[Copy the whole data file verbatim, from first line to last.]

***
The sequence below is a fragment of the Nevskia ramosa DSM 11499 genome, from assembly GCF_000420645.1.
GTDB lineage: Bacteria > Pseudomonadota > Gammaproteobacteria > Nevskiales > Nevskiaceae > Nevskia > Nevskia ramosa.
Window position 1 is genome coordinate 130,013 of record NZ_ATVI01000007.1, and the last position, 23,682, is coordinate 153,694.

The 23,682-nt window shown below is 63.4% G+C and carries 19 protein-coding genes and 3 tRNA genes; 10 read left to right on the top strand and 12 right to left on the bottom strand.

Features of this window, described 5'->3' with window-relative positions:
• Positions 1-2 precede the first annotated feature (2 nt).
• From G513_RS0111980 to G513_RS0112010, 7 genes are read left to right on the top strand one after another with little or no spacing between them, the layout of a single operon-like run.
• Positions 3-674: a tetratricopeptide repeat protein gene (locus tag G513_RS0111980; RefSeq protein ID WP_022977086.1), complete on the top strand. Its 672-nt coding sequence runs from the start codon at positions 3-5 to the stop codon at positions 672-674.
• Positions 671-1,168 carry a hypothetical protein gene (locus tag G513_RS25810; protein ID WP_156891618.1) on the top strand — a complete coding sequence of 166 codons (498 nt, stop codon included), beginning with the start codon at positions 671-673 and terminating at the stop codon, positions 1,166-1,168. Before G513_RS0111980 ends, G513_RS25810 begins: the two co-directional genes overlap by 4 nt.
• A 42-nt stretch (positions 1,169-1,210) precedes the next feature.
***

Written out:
The sequence below is a fragment of the Nevskia ramosa DSM 11499 genome, from assembly GCF_000420645.1.
GTDB lineage: Bacteria > Pseudomonadota > Gammaproteobacteria > Nevskiales > Nevskiaceae > Nevskia > Nevskia ramosa.
Window position 1 is genome coordinate 130,013 of record NZ_ATVI01000007.1, and the last position, 23,682, is coordinate 153,694.

The 23,682-nt window shown below is 63.4% G+C and carries 19 protein-coding genes and 3 tRNA genes; 10 read left to right on the top strand and 12 right to left on the bottom strand.

Features of this window, described 5'->3' with window-relative positions:
• Positions 1-2 precede the first annotated feature (2 nt).
• From G513_RS0111980 to G513_RS0112010, 7 genes are read left to right on the top strand one after another with little or no spacing between them, the layout of a single operon-like run.
• Positions 3-674: a tetratricopeptide repeat protein gene (locus tag G513_RS0111980; RefSeq protein ID WP_022977086.1), complete on the top strand. Its 672-nt coding sequence runs from the start codon at positions 3-5 to the stop codon at positions 672-674.
• Positions 671-1,168 carry a hypothetical protein gene (locus tag G513_RS25810; protein ID WP_156891618.1) on the top strand — a complete coding sequence of 166 codons (498 nt, stop codon included), beginning with the start codon at positions 671-673 and terminating at the stop codon, positions 1,166-1,168. Before G513_RS0111980 ends, G513_RS25810 begins: the two co-directional genes overlap by 4 nt.
• A 42-nt stretch (positions 1,169-1,210) precedes the next feature.